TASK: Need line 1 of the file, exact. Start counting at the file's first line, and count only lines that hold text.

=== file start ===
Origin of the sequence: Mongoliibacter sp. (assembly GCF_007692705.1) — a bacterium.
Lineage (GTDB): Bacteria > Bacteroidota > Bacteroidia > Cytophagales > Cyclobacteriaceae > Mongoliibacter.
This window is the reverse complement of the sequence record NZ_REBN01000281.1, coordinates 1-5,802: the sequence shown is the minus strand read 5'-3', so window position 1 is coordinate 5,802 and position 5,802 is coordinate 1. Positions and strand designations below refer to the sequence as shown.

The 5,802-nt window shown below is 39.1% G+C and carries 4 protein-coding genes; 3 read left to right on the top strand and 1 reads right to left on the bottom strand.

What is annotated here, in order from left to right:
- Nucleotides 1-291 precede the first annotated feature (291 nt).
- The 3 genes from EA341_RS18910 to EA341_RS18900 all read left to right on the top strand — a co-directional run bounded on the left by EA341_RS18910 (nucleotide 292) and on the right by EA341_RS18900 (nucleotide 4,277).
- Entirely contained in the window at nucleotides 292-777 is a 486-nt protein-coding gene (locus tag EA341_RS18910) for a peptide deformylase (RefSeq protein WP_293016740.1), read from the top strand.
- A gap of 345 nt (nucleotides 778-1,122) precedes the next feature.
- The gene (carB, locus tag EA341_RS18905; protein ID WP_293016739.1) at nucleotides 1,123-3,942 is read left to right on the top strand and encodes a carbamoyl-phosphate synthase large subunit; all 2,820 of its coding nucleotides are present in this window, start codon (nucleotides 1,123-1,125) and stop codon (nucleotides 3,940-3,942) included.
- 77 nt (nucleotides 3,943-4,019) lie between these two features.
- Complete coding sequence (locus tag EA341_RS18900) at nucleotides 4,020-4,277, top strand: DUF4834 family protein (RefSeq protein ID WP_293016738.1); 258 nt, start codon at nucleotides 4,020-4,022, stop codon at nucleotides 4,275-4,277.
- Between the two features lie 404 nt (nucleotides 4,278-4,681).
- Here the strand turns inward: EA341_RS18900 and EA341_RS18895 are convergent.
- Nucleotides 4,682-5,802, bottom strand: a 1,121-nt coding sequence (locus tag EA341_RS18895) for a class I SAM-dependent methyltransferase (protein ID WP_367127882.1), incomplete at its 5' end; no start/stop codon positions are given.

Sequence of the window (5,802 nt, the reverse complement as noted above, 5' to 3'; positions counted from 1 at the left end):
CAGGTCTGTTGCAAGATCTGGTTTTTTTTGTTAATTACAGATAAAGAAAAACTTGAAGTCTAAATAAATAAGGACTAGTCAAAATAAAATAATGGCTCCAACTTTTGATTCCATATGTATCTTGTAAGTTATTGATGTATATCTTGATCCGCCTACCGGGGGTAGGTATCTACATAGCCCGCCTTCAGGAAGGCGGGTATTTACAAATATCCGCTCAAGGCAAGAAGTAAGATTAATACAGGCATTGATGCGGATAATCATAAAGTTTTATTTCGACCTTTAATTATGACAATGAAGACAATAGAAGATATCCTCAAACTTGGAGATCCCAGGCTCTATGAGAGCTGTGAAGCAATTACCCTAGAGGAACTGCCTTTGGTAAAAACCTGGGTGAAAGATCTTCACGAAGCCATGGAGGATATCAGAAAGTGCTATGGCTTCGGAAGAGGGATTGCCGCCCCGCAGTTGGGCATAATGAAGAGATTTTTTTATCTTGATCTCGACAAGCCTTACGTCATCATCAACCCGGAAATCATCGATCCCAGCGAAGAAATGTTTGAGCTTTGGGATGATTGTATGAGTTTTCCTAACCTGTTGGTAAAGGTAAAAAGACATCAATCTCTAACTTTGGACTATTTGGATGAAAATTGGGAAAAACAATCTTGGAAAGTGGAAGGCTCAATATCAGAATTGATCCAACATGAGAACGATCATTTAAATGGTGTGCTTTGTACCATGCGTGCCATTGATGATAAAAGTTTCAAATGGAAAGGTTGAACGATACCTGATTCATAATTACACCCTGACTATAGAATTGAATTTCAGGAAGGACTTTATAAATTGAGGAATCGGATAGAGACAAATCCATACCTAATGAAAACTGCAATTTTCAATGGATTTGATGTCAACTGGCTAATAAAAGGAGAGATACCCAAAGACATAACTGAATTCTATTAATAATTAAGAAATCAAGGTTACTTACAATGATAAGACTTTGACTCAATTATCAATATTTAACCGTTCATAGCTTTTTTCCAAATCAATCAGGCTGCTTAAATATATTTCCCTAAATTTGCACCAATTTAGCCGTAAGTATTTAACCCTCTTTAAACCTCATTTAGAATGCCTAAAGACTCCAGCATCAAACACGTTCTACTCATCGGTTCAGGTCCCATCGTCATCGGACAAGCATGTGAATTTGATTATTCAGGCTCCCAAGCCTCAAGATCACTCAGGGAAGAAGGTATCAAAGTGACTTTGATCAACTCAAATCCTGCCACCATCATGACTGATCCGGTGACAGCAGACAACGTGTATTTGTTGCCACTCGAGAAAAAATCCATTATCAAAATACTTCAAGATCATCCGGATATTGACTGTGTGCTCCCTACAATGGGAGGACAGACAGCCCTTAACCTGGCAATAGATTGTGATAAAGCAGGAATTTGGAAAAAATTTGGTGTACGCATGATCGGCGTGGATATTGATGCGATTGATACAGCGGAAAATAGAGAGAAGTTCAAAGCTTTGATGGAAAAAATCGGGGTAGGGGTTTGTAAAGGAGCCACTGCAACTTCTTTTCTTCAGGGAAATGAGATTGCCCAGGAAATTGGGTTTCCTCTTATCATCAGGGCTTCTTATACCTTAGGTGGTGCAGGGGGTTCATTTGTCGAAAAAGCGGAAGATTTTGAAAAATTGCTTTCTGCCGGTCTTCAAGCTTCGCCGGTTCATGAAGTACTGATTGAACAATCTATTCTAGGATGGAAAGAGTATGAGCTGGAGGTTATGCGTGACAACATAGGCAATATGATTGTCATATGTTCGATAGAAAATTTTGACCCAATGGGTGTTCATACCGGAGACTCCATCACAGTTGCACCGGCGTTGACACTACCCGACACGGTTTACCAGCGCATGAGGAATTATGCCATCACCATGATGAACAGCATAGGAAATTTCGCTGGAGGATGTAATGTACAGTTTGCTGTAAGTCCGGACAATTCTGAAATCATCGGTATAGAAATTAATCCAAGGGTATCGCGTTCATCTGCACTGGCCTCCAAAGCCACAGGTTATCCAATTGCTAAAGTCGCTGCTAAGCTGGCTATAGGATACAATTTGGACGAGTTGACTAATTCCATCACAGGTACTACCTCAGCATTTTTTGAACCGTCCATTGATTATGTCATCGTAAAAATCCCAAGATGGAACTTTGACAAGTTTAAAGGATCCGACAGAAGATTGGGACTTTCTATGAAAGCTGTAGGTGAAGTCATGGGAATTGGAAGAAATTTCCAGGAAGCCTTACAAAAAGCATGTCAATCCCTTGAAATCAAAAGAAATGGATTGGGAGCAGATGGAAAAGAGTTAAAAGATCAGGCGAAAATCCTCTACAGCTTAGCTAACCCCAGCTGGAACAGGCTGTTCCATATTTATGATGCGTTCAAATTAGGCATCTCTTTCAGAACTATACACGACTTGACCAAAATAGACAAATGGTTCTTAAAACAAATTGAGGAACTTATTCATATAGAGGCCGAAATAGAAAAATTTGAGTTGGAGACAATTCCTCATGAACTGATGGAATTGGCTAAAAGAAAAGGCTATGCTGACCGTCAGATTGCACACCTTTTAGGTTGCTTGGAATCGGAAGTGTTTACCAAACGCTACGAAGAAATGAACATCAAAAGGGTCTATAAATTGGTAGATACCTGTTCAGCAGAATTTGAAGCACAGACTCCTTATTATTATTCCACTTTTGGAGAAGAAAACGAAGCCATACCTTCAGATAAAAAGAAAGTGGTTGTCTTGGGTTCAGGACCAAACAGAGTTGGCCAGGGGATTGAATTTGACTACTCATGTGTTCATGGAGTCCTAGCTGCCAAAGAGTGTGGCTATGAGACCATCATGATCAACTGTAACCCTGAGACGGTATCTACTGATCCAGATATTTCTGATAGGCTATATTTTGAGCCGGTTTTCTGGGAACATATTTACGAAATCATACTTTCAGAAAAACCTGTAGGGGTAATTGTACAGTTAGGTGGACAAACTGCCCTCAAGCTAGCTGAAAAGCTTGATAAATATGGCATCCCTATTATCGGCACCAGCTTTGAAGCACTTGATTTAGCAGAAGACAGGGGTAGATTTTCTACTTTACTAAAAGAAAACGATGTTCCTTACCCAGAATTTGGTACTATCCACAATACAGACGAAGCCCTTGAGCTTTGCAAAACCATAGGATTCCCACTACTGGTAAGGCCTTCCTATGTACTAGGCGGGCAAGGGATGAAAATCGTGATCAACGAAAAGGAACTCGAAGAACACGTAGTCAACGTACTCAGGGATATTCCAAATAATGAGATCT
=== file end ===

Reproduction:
Origin of the sequence: Mongoliibacter sp. (assembly GCF_007692705.1) — a bacterium.